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Today’s modern institutional portfolio is increasingly complex. Private equity, private debt, real estate, infrastructure, etc. are important asset classes to improve diversification and portfolio efficiency. But they are also less liquid. This creates the potential for funding status problems if equities become the primary source of liquidity in a downturn. Defensive equity investing offers the potential to help.

Your Challenge

The unintended consequence of today’s modern portfolios is that equities are now the primary source of liquidity for pension plans. Consequently, as volatility rises, so does the probability that pensions will need to sell equities in declining markets to pay benefits. This can be a self-perpetuating problem. As more plans are forced to sell equities to raise cash, it could lead to still lower equity prices – all the while paving the way for even greater funding gaps down the road.

Look Within

We, of course, would never argue with the pursuit of diversification, but instead of diversifying away from public equities, pension plans can diversify within their equity allocations to improve portfolio efficiency. More specifically, they can dial back their beta-risk exposure by making a policy allocation to defensive equity strategies.

There are two basic groups of defensive equity strategies based largely by their stated objectives. By adjusting allocations to one of these types of strategies, plan sponsors can reach a better balance between raising cash to fund immediate payouts while generating the returns they need to sustain their plans in the future.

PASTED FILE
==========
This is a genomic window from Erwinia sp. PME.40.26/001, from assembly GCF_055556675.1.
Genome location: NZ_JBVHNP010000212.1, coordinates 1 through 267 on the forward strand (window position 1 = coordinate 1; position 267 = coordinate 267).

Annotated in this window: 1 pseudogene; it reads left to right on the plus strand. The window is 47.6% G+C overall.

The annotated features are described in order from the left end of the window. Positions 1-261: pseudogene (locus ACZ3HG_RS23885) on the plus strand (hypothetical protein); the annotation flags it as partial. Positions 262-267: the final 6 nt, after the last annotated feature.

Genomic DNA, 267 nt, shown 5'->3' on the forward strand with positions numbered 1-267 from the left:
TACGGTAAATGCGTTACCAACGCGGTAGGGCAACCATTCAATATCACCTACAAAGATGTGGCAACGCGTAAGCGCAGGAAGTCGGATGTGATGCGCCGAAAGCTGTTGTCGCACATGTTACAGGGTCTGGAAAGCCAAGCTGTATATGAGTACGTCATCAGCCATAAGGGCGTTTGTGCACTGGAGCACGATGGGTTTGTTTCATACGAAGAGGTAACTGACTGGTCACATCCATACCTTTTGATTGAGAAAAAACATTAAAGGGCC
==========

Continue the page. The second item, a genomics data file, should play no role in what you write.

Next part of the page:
Low (or Minimum) Volatility: Market-like returns with significantly lower risk. “Risk” may be defined vaguely or in varying ways, but typically portfolio volatility, either in absolute terms or relative to a cap-weighted index is the primary measure. While not necessarily static in terms of volatility reduction, they do not attempt to keep up with rising markets. Variable Beta: Better-than-market returns with lower, but dynamic, risk. While sacrificing some volatility reduction and maximum downside protection, they may strike a more core-like profile in stable risk regimes, with a beta approaching and even exceeding 1.

Low or Minimum Volatility and Variable Beta

Impact on Your Overall Portfolio

We’ve already demonstrated the possibilities for the addition of a defensive equity strategy within your public equity allocation, but this allocation doesn’t exist in a vacuum. So how does this affect outcomes at the overall plan level? Given the significant portion of global public equities in a large institutional portfolio, replacing even a third with a defensive equity strategy can still have a significant benefit to the risk/return profile and funding status.

In Figure 1, we examine the effects within a hypothetical example of a modern institutional multi-asset portfolio: 50% public equities, 30% bonds, 10% real estate, and 10% private equity, rebalanced annually. Comparing a 100% passive exposure to global equities versus those where we replace 1/3 of the equity allocation with a hypothetical low volatility or variable beta strategy, the results represent genuine value over time in terms of capital growth, with less volatility along the way.

Figure 1 - Effect of Replacing One Third of Global Equity Allocation

While we’ve kept the total public equity portion of the overall portfolio static in this example, the reduction in total portfolio risk frees up risk budgets for increased exposure to public equities or other return-seeking assets.

Learn More

Diversifying your portfolio by adding defensive equity strategies is clearly appealing, but managers use a variety of approaches to achieve those results. And a strategy name doesn’t tell the story. How do you distinguish between similar-sounding strategies? How does your tolerance for loss affect your allocation to defensive equities? You can learn more by downloading our paper entitled, “Evaluating and Implementing Defensive Equity Strategies.”

Evaluating and Implementing Defensive Equity Strategies  A deeper look at defensive equity investing. Download Paper


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